If you are a viewer of the video series of Longmire and Yellowstone, then actor Kenneth Ruthardt should be very familiar to you. Ruthardt, at 6’4″, is the world’s tallest Apache. This Mescalero Apache only discovered acting seven years ago, but since then has been involved in 15 plays, nine TV shows, and four movies.
Currently, Ruthardt is on-stage in Olympia at the Harlequin Theatre. He plays two roles in the production: one as a historical figure and one as a grandfather, Roger Ridge Polson. In one scene he is paired with Avery Clark as Andrew Jackson, while Ruthardt plays Major Ridge in the historical drama Sovereignty. The depicts the Cherokee Nation’s deeply intertwined past and present. The basis of the play is the shame of violence, murder and disappearance of Native women.
The Sovereignty playwright is Mary Kathryn Nagle. The Harlequin program points out that Nagle is one of the leading lawyers in the United States advocating for tribal sovereignty – and also one of the country’s most-produced Native playwrights. The play flashes back and forth between present day and two hundred years in the past.
The first act was difficult to understand in what was going on. We could only make out some of the dialog. During the twenty minute intermission, we left the upper row seats and took two seats only a few feet from the stage. When another couple returned from the break and sat behind us, I overheard the husband mention that it was hard to hear what was being said. He wasn’t talking to me, but I nodded, anyway. He also made the comment “Now, I see why Donald Trump loved Andrew Jackson.” This was not a compliment to either Jackson, or Trump.
The second act from our new seats was fantastic. Present day characters blended with characters of the past and we could feel the story reeling us in. Josephine Keefe as Sara Ridge Polson gave an outstanding performance as a young mother as well as an attorney defending her position of the past and future of The Cherokee People. Keefe is from Spokane and a Nez Perce tribal member. She has an MFA from the UCLA School of Theatre, Film, and Television.
Kudos to whoever choreographed the fight scenes. Nice job by Avery Clark, Lance Claymore, Nathan Rice, and Josephine Keefe.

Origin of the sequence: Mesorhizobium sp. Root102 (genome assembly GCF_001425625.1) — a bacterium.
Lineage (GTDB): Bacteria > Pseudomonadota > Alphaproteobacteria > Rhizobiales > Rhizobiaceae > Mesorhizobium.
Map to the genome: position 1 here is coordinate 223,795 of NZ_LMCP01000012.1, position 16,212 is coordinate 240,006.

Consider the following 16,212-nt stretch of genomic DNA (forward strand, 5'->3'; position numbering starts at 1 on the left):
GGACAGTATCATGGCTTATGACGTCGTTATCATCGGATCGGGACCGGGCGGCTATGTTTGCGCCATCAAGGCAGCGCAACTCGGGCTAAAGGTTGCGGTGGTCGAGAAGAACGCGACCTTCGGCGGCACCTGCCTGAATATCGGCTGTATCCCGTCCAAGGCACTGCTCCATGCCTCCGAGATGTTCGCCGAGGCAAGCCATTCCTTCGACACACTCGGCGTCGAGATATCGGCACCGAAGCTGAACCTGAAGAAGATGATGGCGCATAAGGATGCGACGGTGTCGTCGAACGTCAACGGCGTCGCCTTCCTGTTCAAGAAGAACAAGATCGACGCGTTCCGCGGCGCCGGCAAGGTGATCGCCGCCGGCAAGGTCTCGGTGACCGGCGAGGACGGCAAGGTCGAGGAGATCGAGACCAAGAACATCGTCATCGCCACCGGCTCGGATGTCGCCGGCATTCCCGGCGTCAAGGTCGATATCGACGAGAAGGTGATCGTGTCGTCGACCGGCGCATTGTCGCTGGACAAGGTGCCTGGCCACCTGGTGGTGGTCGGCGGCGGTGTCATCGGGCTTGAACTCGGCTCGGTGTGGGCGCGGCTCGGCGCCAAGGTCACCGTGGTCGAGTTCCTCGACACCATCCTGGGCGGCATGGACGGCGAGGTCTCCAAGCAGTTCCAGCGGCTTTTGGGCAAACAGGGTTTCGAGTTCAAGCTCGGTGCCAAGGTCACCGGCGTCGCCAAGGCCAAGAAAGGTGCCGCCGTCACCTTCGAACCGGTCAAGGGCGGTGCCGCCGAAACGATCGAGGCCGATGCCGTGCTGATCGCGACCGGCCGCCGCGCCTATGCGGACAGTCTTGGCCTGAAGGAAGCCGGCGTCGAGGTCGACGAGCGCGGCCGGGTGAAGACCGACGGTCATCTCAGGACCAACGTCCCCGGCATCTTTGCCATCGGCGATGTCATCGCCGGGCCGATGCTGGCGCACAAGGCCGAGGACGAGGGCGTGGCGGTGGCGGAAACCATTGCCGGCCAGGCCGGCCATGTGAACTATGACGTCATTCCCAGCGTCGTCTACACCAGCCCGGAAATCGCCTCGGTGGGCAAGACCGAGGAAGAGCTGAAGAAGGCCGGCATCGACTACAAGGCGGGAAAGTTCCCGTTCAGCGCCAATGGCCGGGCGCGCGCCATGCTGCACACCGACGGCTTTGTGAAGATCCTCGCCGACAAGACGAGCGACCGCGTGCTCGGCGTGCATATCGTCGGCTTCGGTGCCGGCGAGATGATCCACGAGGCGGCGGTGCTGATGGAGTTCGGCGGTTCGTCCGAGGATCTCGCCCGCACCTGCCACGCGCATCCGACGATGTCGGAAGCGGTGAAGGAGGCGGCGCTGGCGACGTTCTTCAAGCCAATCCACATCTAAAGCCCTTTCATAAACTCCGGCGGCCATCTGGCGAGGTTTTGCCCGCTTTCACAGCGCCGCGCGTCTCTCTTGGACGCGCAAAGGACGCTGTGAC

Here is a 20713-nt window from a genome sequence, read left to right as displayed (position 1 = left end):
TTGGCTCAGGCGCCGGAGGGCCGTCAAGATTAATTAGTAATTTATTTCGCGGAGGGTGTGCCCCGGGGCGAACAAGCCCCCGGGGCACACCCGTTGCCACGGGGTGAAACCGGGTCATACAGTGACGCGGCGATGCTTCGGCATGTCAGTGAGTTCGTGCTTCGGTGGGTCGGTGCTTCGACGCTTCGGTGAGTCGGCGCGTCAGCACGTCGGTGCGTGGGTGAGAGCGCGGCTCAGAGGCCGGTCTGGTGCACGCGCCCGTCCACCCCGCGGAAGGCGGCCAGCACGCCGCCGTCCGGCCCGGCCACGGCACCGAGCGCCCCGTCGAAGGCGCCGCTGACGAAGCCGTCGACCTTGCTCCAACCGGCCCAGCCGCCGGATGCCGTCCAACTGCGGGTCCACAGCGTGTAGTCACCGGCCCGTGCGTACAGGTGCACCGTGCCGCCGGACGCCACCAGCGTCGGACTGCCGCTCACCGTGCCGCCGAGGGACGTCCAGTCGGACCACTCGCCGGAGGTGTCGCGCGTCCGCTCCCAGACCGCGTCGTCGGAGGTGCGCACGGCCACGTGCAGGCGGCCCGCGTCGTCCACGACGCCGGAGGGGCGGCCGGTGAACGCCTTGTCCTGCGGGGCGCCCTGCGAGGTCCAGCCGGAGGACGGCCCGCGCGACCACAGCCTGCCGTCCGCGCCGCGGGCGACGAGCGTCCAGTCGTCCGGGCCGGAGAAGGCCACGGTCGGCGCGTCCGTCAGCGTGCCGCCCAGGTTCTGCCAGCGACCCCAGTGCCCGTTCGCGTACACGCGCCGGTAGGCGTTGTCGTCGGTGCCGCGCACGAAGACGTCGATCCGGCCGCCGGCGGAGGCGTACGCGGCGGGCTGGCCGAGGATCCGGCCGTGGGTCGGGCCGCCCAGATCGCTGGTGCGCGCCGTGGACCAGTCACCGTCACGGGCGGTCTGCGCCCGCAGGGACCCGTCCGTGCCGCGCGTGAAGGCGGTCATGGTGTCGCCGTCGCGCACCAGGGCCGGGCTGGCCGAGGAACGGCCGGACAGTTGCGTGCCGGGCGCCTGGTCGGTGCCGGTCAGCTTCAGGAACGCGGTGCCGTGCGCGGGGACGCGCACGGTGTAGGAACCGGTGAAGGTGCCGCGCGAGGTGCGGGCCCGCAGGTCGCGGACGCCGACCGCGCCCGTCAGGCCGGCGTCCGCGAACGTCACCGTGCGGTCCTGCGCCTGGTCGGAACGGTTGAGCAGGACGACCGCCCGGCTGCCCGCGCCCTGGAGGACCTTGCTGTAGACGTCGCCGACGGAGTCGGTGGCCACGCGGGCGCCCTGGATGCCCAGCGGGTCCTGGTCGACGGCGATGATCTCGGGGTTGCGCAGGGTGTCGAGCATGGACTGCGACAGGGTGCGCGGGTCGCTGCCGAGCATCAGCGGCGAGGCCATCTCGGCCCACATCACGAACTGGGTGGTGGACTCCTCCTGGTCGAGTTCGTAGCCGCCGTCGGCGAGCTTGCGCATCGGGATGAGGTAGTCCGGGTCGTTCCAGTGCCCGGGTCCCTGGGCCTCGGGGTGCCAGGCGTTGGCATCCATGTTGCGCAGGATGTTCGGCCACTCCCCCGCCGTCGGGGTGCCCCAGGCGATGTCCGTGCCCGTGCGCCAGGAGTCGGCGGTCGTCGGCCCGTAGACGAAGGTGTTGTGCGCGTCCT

Tommer Peterson did a great job with the scenic design. His simple set easily changed between scenes. Raphael Regan also did a nice job with costume design involving present day and everyday styles from two centuries ago.
The resident lighting designer Olivia Burlingame helped set the mood with differences in time and action.
Watch two interviews about the production here – harlequinproductions.org/2022/05/06/sovereignty-two-interviews-with-the-cast-and-director/
Sovereignty is a complex, provocative historical drama shining a light on the Cherokee Nation’s deeply intertwined past and present. Performed by an ensemble of Native and non-Native local and regional actors with direction, set, costume, and lighting design by Native artists.
The Harlequin program for Sovereignty was a treasure in itself. There was a section of Artist’s Native Affiliations with excellent information about various tribal groups from the Cowlitz Indian Tribe to the Yaqui/Yoeme. There was also a glossary about historical people, details, individuals, and tribal jurisdiction.
Also in the program was an ad for the Squaxin Island Museum Library and Research Center (150 SE Kwuh, Altxw Kamilche, WA 98584) where there is a Sovereignty Exhibition for the month of May – squaxinislandmuseum.org/
Sovereignty by Mary Kathryn Nagle runs May 6 – 28, 2022. – harlequinproductions.org/